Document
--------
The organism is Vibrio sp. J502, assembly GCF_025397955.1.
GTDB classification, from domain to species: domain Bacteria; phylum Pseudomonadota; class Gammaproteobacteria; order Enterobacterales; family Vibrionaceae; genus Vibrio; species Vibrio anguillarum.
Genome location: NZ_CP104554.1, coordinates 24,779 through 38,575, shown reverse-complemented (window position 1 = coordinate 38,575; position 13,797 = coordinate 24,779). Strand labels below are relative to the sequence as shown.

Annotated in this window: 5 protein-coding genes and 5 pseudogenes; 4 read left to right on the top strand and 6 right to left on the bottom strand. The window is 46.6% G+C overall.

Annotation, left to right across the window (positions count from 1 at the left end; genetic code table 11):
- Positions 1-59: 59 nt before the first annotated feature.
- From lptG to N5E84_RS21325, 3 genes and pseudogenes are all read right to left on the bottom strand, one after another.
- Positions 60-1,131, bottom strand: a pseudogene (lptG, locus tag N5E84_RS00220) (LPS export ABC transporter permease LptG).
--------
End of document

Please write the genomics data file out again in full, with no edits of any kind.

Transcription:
The organism is Vibrio sp. J502, assembly GCF_025397955.1.
GTDB classification, from domain to species: domain Bacteria; phylum Pseudomonadota; class Gammaproteobacteria; order Enterobacterales; family Vibrionaceae; genus Vibrio; species Vibrio anguillarum.
Genome location: NZ_CP104554.1, coordinates 24,779 through 38,575, shown reverse-complemented (window position 1 = coordinate 38,575; position 13,797 = coordinate 24,779). Strand labels below are relative to the sequence as shown.

Annotated in this window: 5 protein-coding genes and 5 pseudogenes; 4 read left to right on the top strand and 6 right to left on the bottom strand. The window is 46.6% G+C overall.

Annotation, left to right across the window (positions count from 1 at the left end; genetic code table 11):
- Positions 1-59: 59 nt before the first annotated feature.
- From lptG to N5E84_RS21325, 3 genes and pseudogenes are all read right to left on the bottom strand, one after another.
- Positions 60-1,131, bottom strand: a pseudogene (lptG, locus tag N5E84_RS00220) (LPS export ABC transporter permease LptG).